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Where I am so far.

Category: My journey into Gardening | Posted: Sun Oct 21, 2007 8:03 pm

Ok, so let me start by saying I live in Auburn, AL just to give you an idea of my gardening challenges, also I just got married back in May and I moved into my husbands house that he shared with his previous wife. She must not of been much for gardening because I pretty much have a blank slate. This is my first house where I can do as I please. I am focusing my attention on the back yard which is where we find ourselves spending all of our time. We have 2 big trees a tulip poplar and some sort of maple, not the kind I was used to in Virginia, growing up. But I digress, due to the shade under the tree there was no grass and the yard slopes down toward the back left corner. So there was a lot of bare roots and just dirt. My husband wanted a new shed and we both thought a deck would be nice. So we built a 14X20 ft shed onto the back of the house and a 28 ft octoganal deck around the Maple tree. We now have a wonderful place to relax, have fun and entertain.
While I enjoy gardening so I can reap the benefits of the scenery, I am not one for spending lots of time with upkeep, and neither is my husband. I am trying to fill the yard with plants that are relatively self sufficient. I love hostas and hydrangeas. Hydrangeas are my favorite plant of all time, and I love taking care of them, pruning them and talking to them. I'm aiming at having a yard full of many different varieties. Behind the deck is a big blank area where there is/was a lot of privet (I hate this stuff). There is nothing there because there was no light. My husband told me there used to be grass back there but since the tree grew bigger and the privet grew up it died off. So for years there has been leaves and a few weeds. We recently cut back all the privet, but still have to cut the stumps and try and halt their growth (please wish me luck). So now the sun comes in more, but its mainly filtered all day long. I hope this will be ok for the hydrangeas, I don't see why not, I read an article about a woman who had them naturalized behind her house on a hill side with lots of trees, she said they got filtered light all day and they seemed to be working well for her. I was torn on rather the ground would be rich, due to all the leaves that have been decaying for years or hard clay like the rest of the yard and Alabama. Earlier this year I tried planting a hosta and could barely break the surface. Well I finally got my hands on a hand me down tiller and had my husband get out there and chew up the ground. It seems to be nice soil that has a mix of clay and organic material. I am planning on planting Hydrangeas along the fence line, creating a path around the deck for eye appeal and to aid in pruning and plant care. I figure that whatever I plant will get plenty of natural mulch from the leaves. I would like to naturalize the area as best I can. I figure close plantings, and letting the leaves fill in the gaps to keep weeds from taking over.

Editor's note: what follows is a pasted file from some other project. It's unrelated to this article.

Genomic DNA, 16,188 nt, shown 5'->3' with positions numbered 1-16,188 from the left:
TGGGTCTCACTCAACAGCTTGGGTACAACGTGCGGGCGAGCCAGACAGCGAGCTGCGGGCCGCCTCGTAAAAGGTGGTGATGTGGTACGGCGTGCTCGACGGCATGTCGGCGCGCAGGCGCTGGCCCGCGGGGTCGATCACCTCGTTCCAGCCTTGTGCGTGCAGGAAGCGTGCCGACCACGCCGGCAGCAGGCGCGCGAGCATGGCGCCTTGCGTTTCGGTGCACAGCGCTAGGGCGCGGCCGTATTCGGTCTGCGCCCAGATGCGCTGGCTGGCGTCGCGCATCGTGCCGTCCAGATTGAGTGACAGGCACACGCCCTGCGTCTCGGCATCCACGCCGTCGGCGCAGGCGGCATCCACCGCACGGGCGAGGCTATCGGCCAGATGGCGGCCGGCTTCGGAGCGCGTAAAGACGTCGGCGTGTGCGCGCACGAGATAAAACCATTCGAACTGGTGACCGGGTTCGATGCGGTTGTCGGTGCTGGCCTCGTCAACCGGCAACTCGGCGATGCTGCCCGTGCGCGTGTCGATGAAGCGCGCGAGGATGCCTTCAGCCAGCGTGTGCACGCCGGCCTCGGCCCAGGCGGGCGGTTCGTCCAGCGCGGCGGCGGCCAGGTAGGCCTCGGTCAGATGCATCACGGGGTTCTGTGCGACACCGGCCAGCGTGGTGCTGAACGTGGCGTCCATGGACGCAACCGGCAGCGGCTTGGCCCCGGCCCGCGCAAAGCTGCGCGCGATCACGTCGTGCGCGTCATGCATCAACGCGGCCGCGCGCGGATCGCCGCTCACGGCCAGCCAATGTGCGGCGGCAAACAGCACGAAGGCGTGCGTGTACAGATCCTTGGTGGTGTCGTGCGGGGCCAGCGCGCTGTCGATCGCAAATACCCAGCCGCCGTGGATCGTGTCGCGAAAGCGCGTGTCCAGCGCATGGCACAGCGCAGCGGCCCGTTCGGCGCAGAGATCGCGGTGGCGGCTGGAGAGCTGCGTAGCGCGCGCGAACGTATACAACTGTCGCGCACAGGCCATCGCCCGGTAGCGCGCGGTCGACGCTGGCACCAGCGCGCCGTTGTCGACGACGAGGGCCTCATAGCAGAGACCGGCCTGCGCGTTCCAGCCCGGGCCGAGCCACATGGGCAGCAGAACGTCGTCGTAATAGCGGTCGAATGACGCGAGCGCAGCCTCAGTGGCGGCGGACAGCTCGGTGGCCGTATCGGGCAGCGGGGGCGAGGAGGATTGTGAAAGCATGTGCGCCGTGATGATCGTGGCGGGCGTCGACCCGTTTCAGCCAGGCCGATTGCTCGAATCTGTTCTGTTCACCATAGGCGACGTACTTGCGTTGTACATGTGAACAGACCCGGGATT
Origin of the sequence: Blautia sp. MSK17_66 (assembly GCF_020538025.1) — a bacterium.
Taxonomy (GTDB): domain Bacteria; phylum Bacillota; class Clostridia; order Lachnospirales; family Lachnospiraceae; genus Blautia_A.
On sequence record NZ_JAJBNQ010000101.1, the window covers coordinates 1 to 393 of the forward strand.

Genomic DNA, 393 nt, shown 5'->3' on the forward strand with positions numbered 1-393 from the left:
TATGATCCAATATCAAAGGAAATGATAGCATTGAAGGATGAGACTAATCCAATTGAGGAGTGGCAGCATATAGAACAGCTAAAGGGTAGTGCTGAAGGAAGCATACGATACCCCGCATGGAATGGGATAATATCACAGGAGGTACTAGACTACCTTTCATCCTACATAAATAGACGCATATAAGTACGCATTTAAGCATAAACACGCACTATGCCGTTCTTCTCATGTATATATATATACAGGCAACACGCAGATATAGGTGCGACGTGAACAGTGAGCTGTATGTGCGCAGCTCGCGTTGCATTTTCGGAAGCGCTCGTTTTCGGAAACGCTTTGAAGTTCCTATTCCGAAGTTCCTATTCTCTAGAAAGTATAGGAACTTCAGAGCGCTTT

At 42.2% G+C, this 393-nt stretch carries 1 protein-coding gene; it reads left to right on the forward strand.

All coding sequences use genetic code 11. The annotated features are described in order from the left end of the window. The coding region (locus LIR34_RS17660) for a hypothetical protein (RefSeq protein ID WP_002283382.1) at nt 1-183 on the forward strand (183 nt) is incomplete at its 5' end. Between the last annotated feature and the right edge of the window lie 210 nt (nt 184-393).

I have already planted three hydrangeas along the front side of the deck
I have also put in a bed around the Tulip Poplar, I edged a 10 foot circle around the tree with large stones and I planted hostas, ferns and I just planted bulbs for the spring. I am hoping to plant more hostas and ferns in the spring.
We are planning on planting monkey grass (the clumping kind) by the side of the shed to cover the gap between the shed floor and the ground.
I like the idea of different varieties of the same plant. Different types of ferns, hostas, hydrangeas, etc.. So thats where I am so far. I will keep you updated as my yard progresses. I have many ideas, some I have executed others I found I could not do because of certain limitations. My husband has some ideas I don't exactly like but I'm tying to incorporate his style into the yard as well.
Well thanks for listening to my rants.



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Comments

 

Frank wrote on Sun Oct 21, 2007 8:49 pm:


Welcome to GardenStew faunsnyder and congrats on your new blog. It's a great way to share your garden experiences and knowledge with us. It's wonderful that you have a blank slate to work with, many would give their right arm for that :D

// Frank




 

eileen wrote on Mon Oct 22, 2007 9:57 am:


Hi there Faunsnyder. It was really interesting reading your blog about how you have started to 'tame' your garden. I would love to see progress photographs of how your garden is shaping up. Good luck with getting those privet stumps dealt with.




miss rosie wrote on Mon Oct 22, 2007 4:50 pm:


bless your energy !!!




 

Sjoerd wrote on Fri Dec 07, 2007 10:54 am:


I would like to second what Eileen said.
Wow... If your ground is that hard clay-type stuff you probably should mix some compist in with it after it's been tilled once... then till it again (to mix it). One thing that would helpo immensely is to add structure to the soil. A rough (partially, but not totally composted) compost to mix with the clay would be really good. The type that I'm talking about here is the kind that still has little bits of stick and stem in it. After you have done the above mixing, then rake it and cover it with a layer of humus. It would also be a good idea to add some manure on top of that. If you put it on now by late spring, it will have aged and you can mix it through if you want. Generally it's best to put manure on that's at least one year old at least... but the weather elements will age it during the time between now and spring.
Addendum: An alternative to using stall manure is using dried manure pellets, or....using "green manure", like comfry,lupine





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